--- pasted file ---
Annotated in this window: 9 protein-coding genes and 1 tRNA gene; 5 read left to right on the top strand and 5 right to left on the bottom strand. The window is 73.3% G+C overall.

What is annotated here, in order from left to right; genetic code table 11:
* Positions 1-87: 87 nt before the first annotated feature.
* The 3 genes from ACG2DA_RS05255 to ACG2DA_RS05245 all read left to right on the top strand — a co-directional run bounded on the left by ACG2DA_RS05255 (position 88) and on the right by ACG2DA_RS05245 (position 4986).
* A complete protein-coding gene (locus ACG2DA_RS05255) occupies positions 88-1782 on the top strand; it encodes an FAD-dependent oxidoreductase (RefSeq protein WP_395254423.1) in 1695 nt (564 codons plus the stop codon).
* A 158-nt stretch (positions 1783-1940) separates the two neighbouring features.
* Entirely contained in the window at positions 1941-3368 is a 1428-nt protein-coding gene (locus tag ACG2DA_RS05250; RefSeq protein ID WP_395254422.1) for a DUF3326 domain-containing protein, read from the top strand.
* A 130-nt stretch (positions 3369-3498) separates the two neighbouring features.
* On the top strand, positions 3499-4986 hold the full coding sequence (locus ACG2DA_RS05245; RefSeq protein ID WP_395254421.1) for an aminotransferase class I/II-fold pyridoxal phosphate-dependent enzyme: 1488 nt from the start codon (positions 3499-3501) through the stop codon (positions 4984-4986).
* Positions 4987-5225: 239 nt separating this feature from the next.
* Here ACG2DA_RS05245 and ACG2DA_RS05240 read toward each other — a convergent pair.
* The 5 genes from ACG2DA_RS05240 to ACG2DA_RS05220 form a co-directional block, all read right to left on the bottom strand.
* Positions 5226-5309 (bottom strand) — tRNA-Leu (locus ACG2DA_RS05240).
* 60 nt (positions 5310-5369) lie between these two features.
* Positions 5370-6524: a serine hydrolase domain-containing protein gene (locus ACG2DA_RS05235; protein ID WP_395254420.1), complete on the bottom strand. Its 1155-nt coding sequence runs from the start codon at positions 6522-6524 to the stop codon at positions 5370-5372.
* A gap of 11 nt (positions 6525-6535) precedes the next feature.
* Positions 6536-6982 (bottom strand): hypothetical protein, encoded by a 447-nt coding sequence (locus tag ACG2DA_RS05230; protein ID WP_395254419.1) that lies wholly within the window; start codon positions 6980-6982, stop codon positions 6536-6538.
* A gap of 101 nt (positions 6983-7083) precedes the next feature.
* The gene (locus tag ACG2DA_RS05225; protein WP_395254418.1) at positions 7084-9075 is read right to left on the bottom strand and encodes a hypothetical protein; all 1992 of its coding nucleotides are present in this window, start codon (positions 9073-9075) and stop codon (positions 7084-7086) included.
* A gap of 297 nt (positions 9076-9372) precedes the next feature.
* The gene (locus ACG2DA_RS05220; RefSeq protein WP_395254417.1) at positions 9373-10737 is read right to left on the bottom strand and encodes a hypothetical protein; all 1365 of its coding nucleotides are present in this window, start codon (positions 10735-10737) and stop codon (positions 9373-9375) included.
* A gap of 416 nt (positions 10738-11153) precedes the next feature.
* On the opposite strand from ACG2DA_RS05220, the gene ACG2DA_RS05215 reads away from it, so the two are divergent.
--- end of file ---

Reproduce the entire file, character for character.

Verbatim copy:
Annotated in this window: 9 protein-coding genes and 1 tRNA gene; 5 read left to right on the top strand and 5 right to left on the bottom strand. The window is 73.3% G+C overall.

What is annotated here, in order from left to right; genetic code table 11:
* Positions 1-87: 87 nt before the first annotated feature.
* The 3 genes from ACG2DA_RS05255 to ACG2DA_RS05245 all read left to right on the top strand — a co-directional run bounded on the left by ACG2DA_RS05255 (position 88) and on the right by ACG2DA_RS05245 (position 4986).
* A complete protein-coding gene (locus ACG2DA_RS05255) occupies positions 88-1782 on the top strand; it encodes an FAD-dependent oxidoreductase (RefSeq protein WP_395254423.1) in 1695 nt (564 codons plus the stop codon).
* A 158-nt stretch (positions 1783-1940) separates the two neighbouring features.
* Entirely contained in the window at positions 1941-3368 is a 1428-nt protein-coding gene (locus tag ACG2DA_RS05250; RefSeq protein ID WP_395254422.1) for a DUF3326 domain-containing protein, read from the top strand.
* A 130-nt stretch (positions 3369-3498) separates the two neighbouring features.
* On the top strand, positions 3499-4986 hold the full coding sequence (locus ACG2DA_RS05245; RefSeq protein ID WP_395254421.1) for an aminotransferase class I/II-fold pyridoxal phosphate-dependent enzyme: 1488 nt from the start codon (positions 3499-3501) through the stop codon (positions 4984-4986).
* Positions 4987-5225: 239 nt separating this feature from the next.
* Here ACG2DA_RS05245 and ACG2DA_RS05240 read toward each other — a convergent pair.
* The 5 genes from ACG2DA_RS05240 to ACG2DA_RS05220 form a co-directional block, all read right to left on the bottom strand.
* Positions 5226-5309 (bottom strand) — tRNA-Leu (locus ACG2DA_RS05240).
* 60 nt (positions 5310-5369) lie between these two features.
* Positions 5370-6524: a serine hydrolase domain-containing protein gene (locus ACG2DA_RS05235; protein ID WP_395254420.1), complete on the bottom strand. Its 1155-nt coding sequence runs from the start codon at positions 6522-6524 to the stop codon at positions 5370-5372.
* A gap of 11 nt (positions 6525-6535) precedes the next feature.
* Positions 6536-6982 (bottom strand): hypothetical protein, encoded by a 447-nt coding sequence (locus tag ACG2DA_RS05230; protein ID WP_395254419.1) that lies wholly within the window; start codon positions 6980-6982, stop codon positions 6536-6538.
* A gap of 101 nt (positions 6983-7083) precedes the next feature.
* The gene (locus tag ACG2DA_RS05225; protein WP_395254418.1) at positions 7084-9075 is read right to left on the bottom strand and encodes a hypothetical protein; all 1992 of its coding nucleotides are present in this window, start codon (positions 9073-9075) and stop codon (positions 7084-7086) included.
* A gap of 297 nt (positions 9076-9372) precedes the next feature.
* The gene (locus ACG2DA_RS05220; RefSeq protein WP_395254417.1) at positions 9373-10737 is read right to left on the bottom strand and encodes a hypothetical protein; all 1365 of its coding nucleotides are present in this window, start codon (positions 10735-10737) and stop codon (positions 9373-9375) included.
* A gap of 416 nt (positions 10738-11153) precedes the next feature.
* On the opposite strand from ACG2DA_RS05220, the gene ACG2DA_RS05215 reads away from it, so the two are divergent.